Colors and styles create a rather dramatic tone this week in comic book covers. Jessica Boyd has a rundown of some of the most inspiring covers for the week of March 27, 2013.
Brian Wood’s dystopian flooded future has many consistencies throughout the book: drama, intrigue, nice pacing. Another thing that is consistent with this book are these beautiful covers. They create a perfect marriage of graphic arts and traditional comic styles.
Dave Stewart is known for clean color work on books such as Umbrella Academy and those types of aesthetics show on the covers as well, even with a black background instead of a white.
On the flip side, John Paul Leon’s characters are interwoven with the different frames and colors creating a real cohesion. Inlaid within the outline of the boat, they continue to add to the lonesome and dramatic feeling Wood’s book continuously conveys, no matter what new clues are revealed.
In addition to a long list of Spider-Man covers that Rivera has been tackling lately, he creates an intriguing view with lots of detail in the first issue of Mark Waid’s run on Green Hornet.
Even if not given letters or words, the number of newspapers piled all around that seem to be burying Kato — and that the Green Hornet stands atop of — is amazing to behold. It also provides a great neutral contrast to the all – shall we say shamrock – green suit.
While these are pulp characters you traditionally thinking of seeing in a darker setting, this cover makes the book feel very energetic before you ever open the front cover.
Don’t ask why, because there might not be an answer, but this cover immediately felt like it should be the cover or interior art for The Walking Dead.As many times as Charlie Adlard has been featured on MOM’S COVER WATCH, you know that’s pretty high praise.
However, the lack of wheels immediately sets you on course for the future that cannot be too pleasant, considering how much heat this rider is carrying. Chances are he’s probably one of the Four Horsemen mentioned in the solicit.
The cover comes across as black and white. However, have you taken a closer look at the reflections? Go on and click on the picture. I’ll wait a second until you zoom and take a look…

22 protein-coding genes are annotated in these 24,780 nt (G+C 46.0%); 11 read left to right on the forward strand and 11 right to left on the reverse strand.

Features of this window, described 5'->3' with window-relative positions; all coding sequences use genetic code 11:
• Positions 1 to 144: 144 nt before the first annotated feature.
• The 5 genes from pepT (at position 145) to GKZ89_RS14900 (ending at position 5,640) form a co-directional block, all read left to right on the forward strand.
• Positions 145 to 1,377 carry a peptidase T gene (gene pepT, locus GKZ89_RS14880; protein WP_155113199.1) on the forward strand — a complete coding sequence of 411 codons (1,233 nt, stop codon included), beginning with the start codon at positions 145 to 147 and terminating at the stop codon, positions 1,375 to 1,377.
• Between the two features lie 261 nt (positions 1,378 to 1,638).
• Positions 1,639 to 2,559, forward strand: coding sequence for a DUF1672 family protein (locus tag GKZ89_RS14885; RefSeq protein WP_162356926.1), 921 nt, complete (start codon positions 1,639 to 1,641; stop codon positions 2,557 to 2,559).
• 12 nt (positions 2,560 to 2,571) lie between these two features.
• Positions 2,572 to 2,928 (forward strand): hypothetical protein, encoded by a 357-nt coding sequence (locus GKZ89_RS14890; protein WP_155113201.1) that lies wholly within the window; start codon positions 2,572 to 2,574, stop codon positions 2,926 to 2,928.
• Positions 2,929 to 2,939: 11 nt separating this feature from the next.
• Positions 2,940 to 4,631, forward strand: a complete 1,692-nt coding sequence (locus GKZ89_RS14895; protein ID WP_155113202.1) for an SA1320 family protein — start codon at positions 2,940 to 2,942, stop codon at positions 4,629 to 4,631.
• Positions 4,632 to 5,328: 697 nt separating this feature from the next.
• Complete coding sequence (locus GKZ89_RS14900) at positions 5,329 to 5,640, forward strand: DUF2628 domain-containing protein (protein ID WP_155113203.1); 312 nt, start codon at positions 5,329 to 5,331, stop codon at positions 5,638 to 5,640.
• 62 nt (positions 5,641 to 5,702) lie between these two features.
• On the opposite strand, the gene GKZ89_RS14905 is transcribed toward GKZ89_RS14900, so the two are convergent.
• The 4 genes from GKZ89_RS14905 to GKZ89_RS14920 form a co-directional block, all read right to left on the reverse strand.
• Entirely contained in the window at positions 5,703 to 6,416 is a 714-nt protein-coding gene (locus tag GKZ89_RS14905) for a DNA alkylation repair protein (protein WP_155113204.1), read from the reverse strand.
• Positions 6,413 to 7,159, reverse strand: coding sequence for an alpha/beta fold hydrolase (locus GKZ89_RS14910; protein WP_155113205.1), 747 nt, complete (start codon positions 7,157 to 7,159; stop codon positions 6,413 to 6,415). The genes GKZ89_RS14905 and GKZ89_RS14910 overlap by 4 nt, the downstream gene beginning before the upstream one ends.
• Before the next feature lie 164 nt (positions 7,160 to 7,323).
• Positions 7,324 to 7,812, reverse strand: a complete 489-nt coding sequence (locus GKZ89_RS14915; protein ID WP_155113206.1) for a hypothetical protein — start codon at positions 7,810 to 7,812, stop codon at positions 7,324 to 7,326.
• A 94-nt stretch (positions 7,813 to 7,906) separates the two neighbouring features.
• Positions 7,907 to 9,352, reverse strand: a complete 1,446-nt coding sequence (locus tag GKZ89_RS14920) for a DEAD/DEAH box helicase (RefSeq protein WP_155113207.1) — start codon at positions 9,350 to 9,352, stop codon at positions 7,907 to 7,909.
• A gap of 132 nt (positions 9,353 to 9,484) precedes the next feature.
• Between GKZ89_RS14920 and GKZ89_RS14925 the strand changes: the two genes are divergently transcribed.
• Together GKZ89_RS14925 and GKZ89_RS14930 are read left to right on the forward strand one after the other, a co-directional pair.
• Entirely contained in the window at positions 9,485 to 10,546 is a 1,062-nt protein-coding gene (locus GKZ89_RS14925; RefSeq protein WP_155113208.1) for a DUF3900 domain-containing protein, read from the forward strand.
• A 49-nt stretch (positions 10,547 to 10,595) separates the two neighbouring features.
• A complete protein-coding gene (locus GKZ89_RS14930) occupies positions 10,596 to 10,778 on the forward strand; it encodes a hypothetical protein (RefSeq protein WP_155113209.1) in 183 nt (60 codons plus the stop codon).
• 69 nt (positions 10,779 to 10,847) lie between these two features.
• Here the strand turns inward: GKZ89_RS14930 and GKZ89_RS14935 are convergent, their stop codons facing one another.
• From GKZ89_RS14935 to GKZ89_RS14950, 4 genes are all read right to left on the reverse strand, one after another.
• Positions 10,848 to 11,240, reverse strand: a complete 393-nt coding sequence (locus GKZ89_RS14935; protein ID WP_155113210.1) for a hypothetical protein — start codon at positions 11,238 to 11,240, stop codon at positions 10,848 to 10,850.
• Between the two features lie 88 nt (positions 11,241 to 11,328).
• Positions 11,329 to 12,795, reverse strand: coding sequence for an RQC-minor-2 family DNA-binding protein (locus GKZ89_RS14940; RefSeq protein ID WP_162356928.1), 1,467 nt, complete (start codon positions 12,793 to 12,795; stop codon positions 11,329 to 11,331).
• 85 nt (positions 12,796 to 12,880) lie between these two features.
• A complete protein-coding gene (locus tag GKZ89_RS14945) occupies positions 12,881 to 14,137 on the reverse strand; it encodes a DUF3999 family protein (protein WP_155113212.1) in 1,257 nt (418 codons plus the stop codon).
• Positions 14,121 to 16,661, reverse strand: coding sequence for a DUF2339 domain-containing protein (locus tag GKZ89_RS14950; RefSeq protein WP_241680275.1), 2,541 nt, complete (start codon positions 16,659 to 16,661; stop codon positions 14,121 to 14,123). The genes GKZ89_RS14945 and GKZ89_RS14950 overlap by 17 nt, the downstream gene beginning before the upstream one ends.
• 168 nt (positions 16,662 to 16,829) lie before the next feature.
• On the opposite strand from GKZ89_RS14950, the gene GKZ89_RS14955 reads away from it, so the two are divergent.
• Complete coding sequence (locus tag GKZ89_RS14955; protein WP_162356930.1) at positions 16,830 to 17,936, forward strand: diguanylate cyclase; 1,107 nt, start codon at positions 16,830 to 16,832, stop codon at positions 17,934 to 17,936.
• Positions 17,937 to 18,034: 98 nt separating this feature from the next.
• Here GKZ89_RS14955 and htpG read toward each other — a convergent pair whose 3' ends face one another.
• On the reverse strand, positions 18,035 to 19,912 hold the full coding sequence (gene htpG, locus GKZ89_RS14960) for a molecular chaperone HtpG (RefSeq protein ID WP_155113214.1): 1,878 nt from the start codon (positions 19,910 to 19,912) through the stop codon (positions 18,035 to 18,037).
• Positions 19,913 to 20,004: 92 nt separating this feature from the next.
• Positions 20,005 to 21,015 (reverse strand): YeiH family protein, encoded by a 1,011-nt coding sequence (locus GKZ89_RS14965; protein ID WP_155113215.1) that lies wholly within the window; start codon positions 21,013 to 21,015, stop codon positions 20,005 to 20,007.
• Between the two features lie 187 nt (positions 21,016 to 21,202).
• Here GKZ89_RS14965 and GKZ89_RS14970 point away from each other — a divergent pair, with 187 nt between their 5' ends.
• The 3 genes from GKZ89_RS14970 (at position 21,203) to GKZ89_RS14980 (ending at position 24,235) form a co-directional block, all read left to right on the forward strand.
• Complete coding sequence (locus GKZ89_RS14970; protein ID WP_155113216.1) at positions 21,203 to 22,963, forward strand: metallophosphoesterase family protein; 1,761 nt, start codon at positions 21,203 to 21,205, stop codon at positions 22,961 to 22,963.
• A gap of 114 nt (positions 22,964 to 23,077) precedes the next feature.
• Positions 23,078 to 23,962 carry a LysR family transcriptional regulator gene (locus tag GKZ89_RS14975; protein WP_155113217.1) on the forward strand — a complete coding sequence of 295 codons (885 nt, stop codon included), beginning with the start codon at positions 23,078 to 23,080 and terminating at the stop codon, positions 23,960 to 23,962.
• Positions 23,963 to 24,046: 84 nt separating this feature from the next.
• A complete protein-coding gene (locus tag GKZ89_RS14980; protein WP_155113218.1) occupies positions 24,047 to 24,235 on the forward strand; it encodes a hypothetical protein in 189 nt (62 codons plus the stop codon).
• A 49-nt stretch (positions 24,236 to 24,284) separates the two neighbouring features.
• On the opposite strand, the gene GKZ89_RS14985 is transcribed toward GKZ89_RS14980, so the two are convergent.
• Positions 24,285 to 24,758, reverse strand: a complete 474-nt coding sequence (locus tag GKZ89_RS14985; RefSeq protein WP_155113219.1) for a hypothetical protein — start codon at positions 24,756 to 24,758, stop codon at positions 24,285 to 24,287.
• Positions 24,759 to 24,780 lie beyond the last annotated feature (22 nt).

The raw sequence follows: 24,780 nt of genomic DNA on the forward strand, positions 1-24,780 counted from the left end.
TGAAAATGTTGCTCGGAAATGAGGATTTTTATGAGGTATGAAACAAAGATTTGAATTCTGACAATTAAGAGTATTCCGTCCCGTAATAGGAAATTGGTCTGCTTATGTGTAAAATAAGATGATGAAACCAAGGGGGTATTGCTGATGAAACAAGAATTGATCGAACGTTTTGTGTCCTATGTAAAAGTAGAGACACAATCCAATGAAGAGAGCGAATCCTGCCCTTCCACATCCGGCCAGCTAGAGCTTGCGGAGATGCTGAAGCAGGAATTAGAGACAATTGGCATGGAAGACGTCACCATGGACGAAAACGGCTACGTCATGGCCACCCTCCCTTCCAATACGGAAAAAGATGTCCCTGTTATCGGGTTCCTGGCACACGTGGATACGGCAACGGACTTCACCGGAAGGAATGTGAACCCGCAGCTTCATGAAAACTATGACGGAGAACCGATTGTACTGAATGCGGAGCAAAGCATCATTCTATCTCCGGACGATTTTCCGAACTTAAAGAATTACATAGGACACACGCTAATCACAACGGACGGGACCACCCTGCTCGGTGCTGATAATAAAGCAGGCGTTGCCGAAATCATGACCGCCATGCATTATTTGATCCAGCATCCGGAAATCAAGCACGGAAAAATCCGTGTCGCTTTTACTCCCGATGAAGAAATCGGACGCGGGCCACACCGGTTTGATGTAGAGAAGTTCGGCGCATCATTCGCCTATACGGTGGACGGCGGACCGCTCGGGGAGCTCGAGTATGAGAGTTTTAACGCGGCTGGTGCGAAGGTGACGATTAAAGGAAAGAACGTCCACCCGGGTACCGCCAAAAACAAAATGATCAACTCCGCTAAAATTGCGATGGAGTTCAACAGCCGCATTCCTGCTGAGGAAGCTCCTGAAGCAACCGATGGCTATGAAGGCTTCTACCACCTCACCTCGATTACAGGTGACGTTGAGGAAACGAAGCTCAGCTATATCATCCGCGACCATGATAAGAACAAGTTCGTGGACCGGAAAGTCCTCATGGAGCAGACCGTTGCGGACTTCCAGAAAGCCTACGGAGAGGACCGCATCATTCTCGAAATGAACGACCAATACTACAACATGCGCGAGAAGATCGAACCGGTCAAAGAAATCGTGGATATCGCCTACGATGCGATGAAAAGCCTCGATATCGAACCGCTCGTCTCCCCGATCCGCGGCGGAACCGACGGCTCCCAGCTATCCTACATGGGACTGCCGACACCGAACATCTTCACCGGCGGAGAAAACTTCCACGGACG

That’s right, there’s color in them-there glasses, and other reflective surfaces on the flying bike. It’s a nice touch that sets the mood for western, sci-fi, dystopian, assassins tale.
There are very few colors used on this cover, and it is beautiful. Terry Moore has set an ominous tone for this month’s issue of Rachel Rising. With the first woman to walk the Earth making trouble, it’s no wonder.
Blues are usually used to convey feelings of sadness, calm, and peace. However, here they are juxtaposed with the skull. This creates a much more looming feeling or dread; call it a calm before a storm.
Despite the lack of color, there is a great contrast provided with such a stark-white background. It not only causes the figures to stand out, but also adds to the supernatural feeling of the plot.
While our last cover may have been a great example of minimalist coloring to create dramatic effect, this cover is almost 180 degrees in the opposite direction. This is despite the fact that when they’re placed side-by-side, they have a complimentary look.
That’s because Brian Churilla’s cover has lots of tiny details. From the rats on the top that almost look like a wall paper background, to the wavy lines at the bottom, from the snake scale pattern on the reptile to the chipped playing card… details are everywhere on this cover.
However, instead of being realistically or excessively colored in detail, this cover utilizes four main bold choices. By using these darker, bold colors, it not only creates a more ominous feeling, but also is rather delicate which contrasts with the subject matter.